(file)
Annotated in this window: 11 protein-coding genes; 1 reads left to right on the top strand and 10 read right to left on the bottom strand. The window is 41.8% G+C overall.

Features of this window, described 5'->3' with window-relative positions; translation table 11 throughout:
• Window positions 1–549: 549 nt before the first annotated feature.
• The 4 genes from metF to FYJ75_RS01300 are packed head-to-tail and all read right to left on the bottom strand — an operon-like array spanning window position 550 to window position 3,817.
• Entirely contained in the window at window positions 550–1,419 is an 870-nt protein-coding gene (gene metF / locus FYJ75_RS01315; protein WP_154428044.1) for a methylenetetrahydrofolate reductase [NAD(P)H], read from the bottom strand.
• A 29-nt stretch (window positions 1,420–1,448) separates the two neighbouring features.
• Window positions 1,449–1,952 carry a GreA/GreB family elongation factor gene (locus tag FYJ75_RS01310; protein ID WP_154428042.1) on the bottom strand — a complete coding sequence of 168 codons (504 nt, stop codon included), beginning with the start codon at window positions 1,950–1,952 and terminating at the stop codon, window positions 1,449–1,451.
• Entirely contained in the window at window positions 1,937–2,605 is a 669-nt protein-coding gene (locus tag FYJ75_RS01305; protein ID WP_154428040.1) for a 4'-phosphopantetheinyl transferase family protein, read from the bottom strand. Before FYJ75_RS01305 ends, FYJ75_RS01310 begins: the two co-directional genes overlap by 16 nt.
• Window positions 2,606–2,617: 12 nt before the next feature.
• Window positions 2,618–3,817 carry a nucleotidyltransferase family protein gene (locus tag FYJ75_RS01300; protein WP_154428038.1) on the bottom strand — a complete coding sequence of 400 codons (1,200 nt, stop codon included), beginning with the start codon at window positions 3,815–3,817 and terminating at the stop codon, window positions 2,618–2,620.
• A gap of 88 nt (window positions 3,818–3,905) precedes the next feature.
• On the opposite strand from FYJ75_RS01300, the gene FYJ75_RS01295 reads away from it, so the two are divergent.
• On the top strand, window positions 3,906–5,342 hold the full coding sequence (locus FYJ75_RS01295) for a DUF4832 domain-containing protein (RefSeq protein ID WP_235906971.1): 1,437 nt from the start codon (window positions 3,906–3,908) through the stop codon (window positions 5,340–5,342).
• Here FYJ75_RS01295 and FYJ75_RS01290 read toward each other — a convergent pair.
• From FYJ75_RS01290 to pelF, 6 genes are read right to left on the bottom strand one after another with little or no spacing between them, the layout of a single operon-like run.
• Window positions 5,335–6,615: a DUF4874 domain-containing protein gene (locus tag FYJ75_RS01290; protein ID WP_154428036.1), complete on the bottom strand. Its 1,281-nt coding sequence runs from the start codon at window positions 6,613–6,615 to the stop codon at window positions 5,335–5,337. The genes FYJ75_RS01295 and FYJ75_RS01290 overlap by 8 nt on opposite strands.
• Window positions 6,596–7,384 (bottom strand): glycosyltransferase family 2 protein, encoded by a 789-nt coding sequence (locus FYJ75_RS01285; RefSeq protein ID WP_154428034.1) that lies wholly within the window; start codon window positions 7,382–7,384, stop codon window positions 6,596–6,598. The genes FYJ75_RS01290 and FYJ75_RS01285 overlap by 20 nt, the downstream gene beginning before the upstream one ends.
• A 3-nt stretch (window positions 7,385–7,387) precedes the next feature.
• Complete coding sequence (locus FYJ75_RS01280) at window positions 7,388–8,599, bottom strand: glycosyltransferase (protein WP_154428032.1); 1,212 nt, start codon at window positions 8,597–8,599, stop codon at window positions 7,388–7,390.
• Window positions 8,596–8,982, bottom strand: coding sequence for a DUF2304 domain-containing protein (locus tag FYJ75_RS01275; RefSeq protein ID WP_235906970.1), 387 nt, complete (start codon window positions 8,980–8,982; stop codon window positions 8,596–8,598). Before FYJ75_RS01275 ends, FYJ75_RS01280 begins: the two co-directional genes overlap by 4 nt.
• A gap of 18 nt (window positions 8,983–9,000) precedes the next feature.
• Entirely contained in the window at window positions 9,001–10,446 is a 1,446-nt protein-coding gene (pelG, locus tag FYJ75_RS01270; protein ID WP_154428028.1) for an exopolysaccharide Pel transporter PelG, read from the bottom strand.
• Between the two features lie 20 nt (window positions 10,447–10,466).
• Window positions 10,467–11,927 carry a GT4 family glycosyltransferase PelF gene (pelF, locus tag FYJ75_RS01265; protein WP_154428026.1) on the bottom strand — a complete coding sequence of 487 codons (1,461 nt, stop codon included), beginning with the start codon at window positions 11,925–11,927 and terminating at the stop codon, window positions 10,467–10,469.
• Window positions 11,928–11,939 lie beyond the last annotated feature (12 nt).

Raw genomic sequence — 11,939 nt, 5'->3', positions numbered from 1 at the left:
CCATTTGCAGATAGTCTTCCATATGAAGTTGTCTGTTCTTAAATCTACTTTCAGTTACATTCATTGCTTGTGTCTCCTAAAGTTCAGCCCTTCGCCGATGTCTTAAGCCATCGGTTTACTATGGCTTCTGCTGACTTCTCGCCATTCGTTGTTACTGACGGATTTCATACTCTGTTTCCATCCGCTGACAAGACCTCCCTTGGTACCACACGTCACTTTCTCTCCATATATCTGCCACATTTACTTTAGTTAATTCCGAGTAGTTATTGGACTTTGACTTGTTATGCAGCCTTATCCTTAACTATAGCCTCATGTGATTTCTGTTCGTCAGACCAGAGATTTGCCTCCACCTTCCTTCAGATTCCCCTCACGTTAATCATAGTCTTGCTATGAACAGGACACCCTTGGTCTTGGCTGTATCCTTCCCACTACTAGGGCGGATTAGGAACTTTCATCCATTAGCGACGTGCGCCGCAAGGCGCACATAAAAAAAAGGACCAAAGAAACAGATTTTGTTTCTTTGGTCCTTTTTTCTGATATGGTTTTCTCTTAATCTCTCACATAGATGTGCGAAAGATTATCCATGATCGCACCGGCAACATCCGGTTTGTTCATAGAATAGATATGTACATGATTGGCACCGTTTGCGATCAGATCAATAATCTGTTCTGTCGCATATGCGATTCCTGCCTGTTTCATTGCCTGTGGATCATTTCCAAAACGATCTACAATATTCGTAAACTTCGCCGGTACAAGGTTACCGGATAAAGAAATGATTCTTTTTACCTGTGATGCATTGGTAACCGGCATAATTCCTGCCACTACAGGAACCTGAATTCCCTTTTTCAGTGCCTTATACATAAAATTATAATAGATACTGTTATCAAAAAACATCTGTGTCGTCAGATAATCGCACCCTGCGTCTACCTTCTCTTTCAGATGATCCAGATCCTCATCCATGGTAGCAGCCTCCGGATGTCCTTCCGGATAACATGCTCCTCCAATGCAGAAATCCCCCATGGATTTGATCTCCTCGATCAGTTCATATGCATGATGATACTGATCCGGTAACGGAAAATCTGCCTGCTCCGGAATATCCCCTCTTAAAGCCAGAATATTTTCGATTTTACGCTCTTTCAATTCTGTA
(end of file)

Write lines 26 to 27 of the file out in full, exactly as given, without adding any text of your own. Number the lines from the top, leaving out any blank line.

Raw genomic sequence — 11,939 nt, 5'->3', positions numbered from 1 at the left:
CCATTTGCAGATAGTCTTCCATATGAAGTTGTCTGTTCTTAAATCTACTTTCAGTTACATTCATTGCTTGTGTCTCCTAAAGTTCAGCCCTTCGCCGATGTCTTAAGCCATCGGTTTACTATGGCTTCTGCTGACTTCTCGCCATTCGTTGTTACTGACGGATTTCATACTCTGTTTCCATCCGCTGACAAGACCTCCCTTGGTACCACACGTCACTTTCTCTCCATATATCTGCCACATTTACTTTAGTTAATTCCGAGTAGTTATTGGACTTTGACTTGTTATGCAGCCTTATCCTTAACTATAGCCTCATGTGATTTCTGTTCGTCAGACCAGAGATTTGCCTCCACCTTCCTTCAGATTCCCCTCACGTTAATCATAGTCTTGCTATGAACAGGACACCCTTGGTCTTGGCTGTATCCTTCCCACTACTAGGGCGGATTAGGAACTTTCATCCATTAGCGACGTGCGCCGCAAGGCGCACATAAAAAAAAGGACCAAAGAAACAGATTTTGTTTCTTTGGTCCTTTTTTCTGATATGGTTTTCTCTTAATCTCTCACATAGATGTGCGAAAGATTATCCATGATCGCACCGGCAACATCCGGTTTGTTCATAGAATAGATATGTACATGATTGGCACCGTTTGCGATCAGATCAATAATCTGTTCTGTCGCATATGCGATTCCTGCCTGTTTCATTGCCTGTGGATCATTTCCAAAACGATCTACAATATTCGTAAACTTCGCCGGTACAAGGTTACCGGATAAAGAAATGATTCTTTTTACCTGTGATGCATTGGTAACCGGCATAATTCCTGCCACTACAGGAACCTGAATTCCCTTTTTCAGTGCCTTATACATAAAATTATAATAGATACTGTTATCAAAAAACATCTGTGTCGTCAGATAATCGCACCCTGCGTCTACCTTCTCTTTCAGATGATCCAGATCCTCATCCATGGTAGCAGCCTCCGGATGTCCTTCCGGATAACATGCTCCTCCAATGCAGAAATCCCCCATGGATTTGATCTCCTCGATCAGTTCATATGCATGATGATACTGATCCGGTAACGGAAAATCTGCCTGCTCCGGAATATCCCCTCTTAAAGCCAGAATATTTTCGATTTTACGCTCTTTCAATTCTGTA